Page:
The taxing bits of Budget 2023

Costlier: With the new tax, the prices of high-end goods will increase. — AZHAR MAHFOF/The Star

PETALING JAYA: The goverment’s definition of “luxury goods” will determine how much it will gain from the new tax, say experts.

“Around a third of luxury goods are fashion and clothing related, so it would depend on what products are eventually defined as luxury goods and how much the tax rate is,” said Malaysia University of Science and Technology economics professor Dr Geoffrey Williams.

“In principle, anything could be a luxury product based on its brand, quality, price and exclusivity.

“So the definition is very important,” he said, adding that the government should avoid labelling products that are needed by ordinary folk, such as mobile phones or cars, as luxury items.

In economic terms, Prof Williams said luxury goods are products and services that people buy more of when their income rises.

At present, he said the luxury goods market is estimated at around RM8.4bil. So, if the tax is fixed at 5%, it would raise only RM420mil.

On Friday, Prime Minister Datuk Seri Anwar Ibrahim tabled Budget 2023 which outlined a slew of measures aimed at lowering the cost of living amid high inflation, as well as more progressive taxes.

One of them is a luxury goods tax for items like luxury watches and fashion goods. This is aimed at broadening the tax base of those who can afford it through a more progressive approach.

Tax expert Datuk Koong Lin Loong said that similar to the goods and services tax (GST) and real property gains tax (RPGT), the luxury goods tax is progressive, where those who can afford high-end and non-essential goods are taxed.

If it is done correctly, he said it can contribute good revenue to the government.

Citing the example of the GST collection of RM44bil in 2017, Koong said an estimated 20% of it in the form of luxury goods tax would amount to about RM10bil today after factoring in inflation.

“This is better than the prosperity tax, which affects domestic and foreign investments,” he said.

Koong, who is treasurer-general of the Associated Chinese Chambers of Commerce and Industry Malaysia, said the luxury goods tax should work based on three main criteria.“It should be imposed only on certain goods, such as gold, yachts, private jets, and sports cars. It should apply to a certain group of consumers, such as the T20 or some of those from the M40 group.

“Lastly, it should help the government generate revenue,” he said.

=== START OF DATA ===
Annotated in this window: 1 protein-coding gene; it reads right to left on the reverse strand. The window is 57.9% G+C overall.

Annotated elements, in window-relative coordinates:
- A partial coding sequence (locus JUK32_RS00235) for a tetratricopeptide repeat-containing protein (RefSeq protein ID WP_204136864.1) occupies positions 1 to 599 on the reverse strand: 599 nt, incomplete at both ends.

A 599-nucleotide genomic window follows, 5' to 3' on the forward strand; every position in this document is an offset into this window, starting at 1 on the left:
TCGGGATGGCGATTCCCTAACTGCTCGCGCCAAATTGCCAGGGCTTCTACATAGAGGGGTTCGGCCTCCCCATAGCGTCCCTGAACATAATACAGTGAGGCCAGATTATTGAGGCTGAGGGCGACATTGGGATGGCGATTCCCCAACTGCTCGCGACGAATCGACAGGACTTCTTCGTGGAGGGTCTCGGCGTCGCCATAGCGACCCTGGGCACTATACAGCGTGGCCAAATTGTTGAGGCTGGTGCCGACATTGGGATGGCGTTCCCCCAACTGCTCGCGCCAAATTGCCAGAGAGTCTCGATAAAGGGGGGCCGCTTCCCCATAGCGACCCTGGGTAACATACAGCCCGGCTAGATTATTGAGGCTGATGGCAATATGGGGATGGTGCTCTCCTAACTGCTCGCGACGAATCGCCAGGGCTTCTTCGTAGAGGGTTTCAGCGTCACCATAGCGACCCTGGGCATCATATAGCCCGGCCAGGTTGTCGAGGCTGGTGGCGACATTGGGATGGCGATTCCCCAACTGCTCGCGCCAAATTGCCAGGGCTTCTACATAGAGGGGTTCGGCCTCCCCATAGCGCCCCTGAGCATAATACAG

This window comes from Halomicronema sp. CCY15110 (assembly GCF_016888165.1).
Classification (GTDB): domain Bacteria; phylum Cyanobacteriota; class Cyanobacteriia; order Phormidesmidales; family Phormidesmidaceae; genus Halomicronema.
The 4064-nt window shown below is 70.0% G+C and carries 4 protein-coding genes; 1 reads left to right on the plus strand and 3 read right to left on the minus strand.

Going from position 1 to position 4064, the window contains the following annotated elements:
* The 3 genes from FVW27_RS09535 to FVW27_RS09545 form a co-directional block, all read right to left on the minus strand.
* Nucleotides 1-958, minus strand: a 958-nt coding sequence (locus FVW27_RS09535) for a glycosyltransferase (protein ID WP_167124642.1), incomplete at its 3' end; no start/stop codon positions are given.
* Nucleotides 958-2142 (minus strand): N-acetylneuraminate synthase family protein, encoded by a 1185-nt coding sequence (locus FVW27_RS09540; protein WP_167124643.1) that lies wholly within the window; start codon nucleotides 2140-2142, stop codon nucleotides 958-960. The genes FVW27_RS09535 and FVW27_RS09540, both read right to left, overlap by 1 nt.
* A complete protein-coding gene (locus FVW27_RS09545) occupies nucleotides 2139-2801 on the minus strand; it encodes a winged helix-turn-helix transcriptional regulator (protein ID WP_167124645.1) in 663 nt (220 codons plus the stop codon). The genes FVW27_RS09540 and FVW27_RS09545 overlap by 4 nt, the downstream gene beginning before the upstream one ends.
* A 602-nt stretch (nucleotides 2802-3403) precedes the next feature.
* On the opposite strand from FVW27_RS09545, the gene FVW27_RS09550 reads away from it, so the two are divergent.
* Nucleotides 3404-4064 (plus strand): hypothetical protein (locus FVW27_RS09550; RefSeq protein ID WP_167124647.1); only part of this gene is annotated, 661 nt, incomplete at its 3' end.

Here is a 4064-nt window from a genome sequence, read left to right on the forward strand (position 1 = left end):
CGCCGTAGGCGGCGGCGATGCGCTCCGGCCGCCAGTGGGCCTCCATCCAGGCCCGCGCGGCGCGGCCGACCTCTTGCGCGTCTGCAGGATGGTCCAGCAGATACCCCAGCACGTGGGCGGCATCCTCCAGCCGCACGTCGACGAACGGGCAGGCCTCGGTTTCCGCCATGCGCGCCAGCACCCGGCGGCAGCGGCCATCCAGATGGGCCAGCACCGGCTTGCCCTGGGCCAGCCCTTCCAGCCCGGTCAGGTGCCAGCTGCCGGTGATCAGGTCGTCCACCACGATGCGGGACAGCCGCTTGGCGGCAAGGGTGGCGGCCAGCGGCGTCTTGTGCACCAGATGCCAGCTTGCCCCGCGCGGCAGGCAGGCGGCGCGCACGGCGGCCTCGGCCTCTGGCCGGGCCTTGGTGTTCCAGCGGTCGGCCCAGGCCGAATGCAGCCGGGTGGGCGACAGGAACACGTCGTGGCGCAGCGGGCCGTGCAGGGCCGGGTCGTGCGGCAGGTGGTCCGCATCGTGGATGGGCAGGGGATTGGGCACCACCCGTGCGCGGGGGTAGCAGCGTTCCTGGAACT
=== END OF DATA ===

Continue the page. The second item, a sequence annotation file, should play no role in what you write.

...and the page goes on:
Budget 2023 also proposed that the personal income tax rate be lowered for those earning RM100,000 and below annually. Those with higher earnings who are in the T20 group will incur more tax, which will be raised by 0.5% to 2%, for those getting between RM100,000 and RM1mil annually.

There is also the re-introduction of a special voluntary disclosure programme, which takes place from June 1 this year to May 31, 2024, to allow a 100% waiver of penalties on unpaid direct taxes and indirect taxes.

On taxing the T20 more, Koong said it was one way of “not hurting the coffers so much” from the loss in the government’s net tax revenue of RM900mil in lowering tax for the low- and middle-income earners.

“However, we need clear guidelines and details to see good success rates for this initiative,” he said.

Koong added that the goverment had come up with measures to broaden the tax base. However, he called for careful planning and in-depth engagement before the capital gains tax for unlisted shares disposal by companies is introduced.

“This is because we do not want to affect the genuine transfer of shares,” he said.

Referring to the special voluntary disclosure programme, Prof Williams said a rough estimate showed that it could contribute about RM3.4bil or 1.2% of government revenue.

“It’s bigger but still less than, for example, what could be saved by cutting spending wastage or by improving the efficiency of tax collection overall.

“(Although) only around 150,000 taxpayers will be affected, the danger is that they may find ways of avoiding the tax through clever legal tax accounting.

“So even the voluntary disclosure process might not help much,” he said.

Calling for a more efficient tax system, Prof Williams said the government’s approach of lowering income tax for low- and middle-income earners and increasing tax on high earners was a static approach, based on applying the new tax rates to income levels.

“There is a much lower tax from the M40 but a slightly higher tax from the T20, so the net effect is a lower tax overall. This approach does not consider the behavioural effects or the wider economic impact,” he said.

He added that a lower tax for the M40 increases their spending power, which increases revenue for companies. The higher taxes from the sales and services tax and company profits could offset the lower tax income by reducing the tax rate.

“As a general rule, lower tax rates in a more efficient tax system tends to raise tax revenues. This is why we need a full review of the tax system, and not just ad hoc changes in each (federal) budget,” he said.

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